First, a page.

Oats and Quinoa and Grocery Stores: OH MY!

As I write this entry, I’m sitting in the deli/mini grocery/coffeeshop my girlfriend works in, and I’m reminded of how lucky I am to have a store so close to my apartment which sells bulk spices and grains.

Wait a minute, let me back up and give a little free publicity: the store of which I’m speaking is called Washington Perk , and it’s fulfilling a serious grocery shortage in the Winston-Salem, NC area.

Ok, I’ll be more specific- yes, there are tons of grocery stores in W-S. Harris Teeter and Food Lion pretty much dominate the grocery options, though many people also utilize other big name chains (Costco, Wal-Mart, etc.) In my immediate neighborhood, we have a very substantial Spanish-speaking population and are lucky enough to have a Compare Foods Supermarket. For those of you who are unfamiliar, Compare Foods specializes in items which are specific to Latin cuisine. There’s a great Spanish bakery, vast crates of bulk beans, as well as an extensive butcher and deli. There’s also a multitude of options in food categories which are typically sparse or bare in your typical “American” grocer- where else can you find ten different kinds of Mexican hot chocolate? Also, on the scale of “expensive grocery stores”, CF ranks on the very low end of the spectrum.

However, Compare Foods is not a great source for organic produce (or any other organic item), and it can be cost in-effective to shop for items which are not prominent ingredients in Latin food culture. For example, though cheese is used in different types of dishes, traditional cheese (cheddar, etc.) produced “for” American cookery is EXTREMELY expensive. This is very similar to Super G Mart, a store in my hometown of Greensboro, NC, which specializes in Asian cookery. Super G Mart’s produce and meat selections are an unbeatable price/quality equation. However, I’ve seen packages of cheese costing nearly $7.

Of the available stores, there are very few which are locally owned. There are also very few which offer a large selection of local and/or organic products. And in my actual neighborhood, there are absolutely no coffee shops, and very few restaurants. This is where Washington Perk comes in. The Perk is locally owned, and features fair trade coffee, a small (but growing!) selection of locally produced dairy and produce, as well as a number of organic grocery options. There’s also a fairly inexpensive deli, and the aforementioned bulk spices and grains.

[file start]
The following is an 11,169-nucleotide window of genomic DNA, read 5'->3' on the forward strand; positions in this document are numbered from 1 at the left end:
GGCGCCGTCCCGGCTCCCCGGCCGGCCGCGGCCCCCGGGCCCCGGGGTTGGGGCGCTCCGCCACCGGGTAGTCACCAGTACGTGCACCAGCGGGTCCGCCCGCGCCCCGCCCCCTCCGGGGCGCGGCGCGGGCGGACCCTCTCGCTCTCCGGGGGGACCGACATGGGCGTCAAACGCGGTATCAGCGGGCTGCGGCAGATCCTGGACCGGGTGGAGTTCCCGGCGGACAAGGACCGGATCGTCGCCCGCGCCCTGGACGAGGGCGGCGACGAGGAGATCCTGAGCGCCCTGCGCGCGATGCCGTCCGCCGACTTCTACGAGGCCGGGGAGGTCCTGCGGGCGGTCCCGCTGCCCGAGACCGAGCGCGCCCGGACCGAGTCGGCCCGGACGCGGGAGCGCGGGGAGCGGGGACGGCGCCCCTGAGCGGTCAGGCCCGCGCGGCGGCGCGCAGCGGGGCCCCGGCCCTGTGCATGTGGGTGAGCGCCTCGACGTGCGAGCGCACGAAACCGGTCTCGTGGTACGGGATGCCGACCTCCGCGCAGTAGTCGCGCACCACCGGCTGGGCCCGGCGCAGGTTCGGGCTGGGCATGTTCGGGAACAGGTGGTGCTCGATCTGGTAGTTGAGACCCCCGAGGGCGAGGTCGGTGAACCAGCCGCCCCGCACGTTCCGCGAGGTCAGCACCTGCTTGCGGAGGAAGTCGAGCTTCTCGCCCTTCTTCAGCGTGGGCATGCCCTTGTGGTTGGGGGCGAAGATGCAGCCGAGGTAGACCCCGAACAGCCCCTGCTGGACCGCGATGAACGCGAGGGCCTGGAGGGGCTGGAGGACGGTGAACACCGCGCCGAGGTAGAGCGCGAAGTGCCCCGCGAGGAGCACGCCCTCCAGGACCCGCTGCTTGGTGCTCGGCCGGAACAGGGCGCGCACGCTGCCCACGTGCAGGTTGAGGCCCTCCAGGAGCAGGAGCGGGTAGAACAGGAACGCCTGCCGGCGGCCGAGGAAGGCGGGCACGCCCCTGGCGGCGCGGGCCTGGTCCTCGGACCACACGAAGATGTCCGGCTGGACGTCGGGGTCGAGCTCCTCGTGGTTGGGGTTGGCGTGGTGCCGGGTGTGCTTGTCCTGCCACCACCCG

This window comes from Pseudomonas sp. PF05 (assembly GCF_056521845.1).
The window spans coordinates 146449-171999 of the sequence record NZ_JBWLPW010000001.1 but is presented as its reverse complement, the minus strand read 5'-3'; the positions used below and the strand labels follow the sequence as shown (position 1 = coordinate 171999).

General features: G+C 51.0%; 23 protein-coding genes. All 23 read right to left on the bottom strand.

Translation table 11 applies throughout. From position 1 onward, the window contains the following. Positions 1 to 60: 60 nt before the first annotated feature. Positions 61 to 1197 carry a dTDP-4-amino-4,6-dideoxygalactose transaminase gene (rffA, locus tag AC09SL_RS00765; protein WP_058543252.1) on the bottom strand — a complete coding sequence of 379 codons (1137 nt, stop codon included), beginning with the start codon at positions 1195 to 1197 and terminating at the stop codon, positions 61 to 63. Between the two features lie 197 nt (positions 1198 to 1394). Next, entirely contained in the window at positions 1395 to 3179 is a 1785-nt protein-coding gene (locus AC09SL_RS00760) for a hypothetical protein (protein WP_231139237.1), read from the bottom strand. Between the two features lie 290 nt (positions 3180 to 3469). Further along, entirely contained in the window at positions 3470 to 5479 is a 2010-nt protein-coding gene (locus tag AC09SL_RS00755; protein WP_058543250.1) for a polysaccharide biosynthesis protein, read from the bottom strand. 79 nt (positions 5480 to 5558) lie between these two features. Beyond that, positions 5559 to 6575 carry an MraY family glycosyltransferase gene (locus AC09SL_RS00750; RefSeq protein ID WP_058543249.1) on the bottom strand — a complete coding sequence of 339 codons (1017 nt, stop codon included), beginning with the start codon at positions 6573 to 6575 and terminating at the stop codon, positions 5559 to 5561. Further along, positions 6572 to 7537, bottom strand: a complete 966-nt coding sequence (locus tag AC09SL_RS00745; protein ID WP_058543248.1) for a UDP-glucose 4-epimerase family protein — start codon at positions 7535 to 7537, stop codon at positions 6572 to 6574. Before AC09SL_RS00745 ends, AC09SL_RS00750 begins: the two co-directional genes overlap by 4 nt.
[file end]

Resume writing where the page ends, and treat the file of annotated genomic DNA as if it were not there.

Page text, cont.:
These are all very important features because one of the only other organic grocers in town is Whole Foods Market, and it’s not near my apartment AT ALL (though, for the record, I’m a fan of Whole Foods and everything for which they stand.)

Wow. Um, ok. Shall we get back to the point of this entry? 🙂

Anyway, there are a number of foods which I want to endeavor to make part of my regular diet during the next few months. Several of these foods hold nutrients and vitamins which I’m definitely not getting enough of, and I think they will help provoke my urge to create new recipes and meal ideas. Here are three with which I can’t wait to get more familiar:

(Photo Credit: Stacey Boyer)

Steel cut oats

My father has sworn by steel cut oats for a number of years, but I’ve always been turned off by how long it takes for them to become soft and chewy, as opposed to tough chunks which get stuck in your teeth leading to a morning of being called ‘oatmeal mouth’. I’m also turned off by the price, but most foods which are actually good for the human body tend to fall outside of my budget. I’m coming to the conclusion that instead of choosing unhealthy options because of the price, I need to re-work my entire food budget.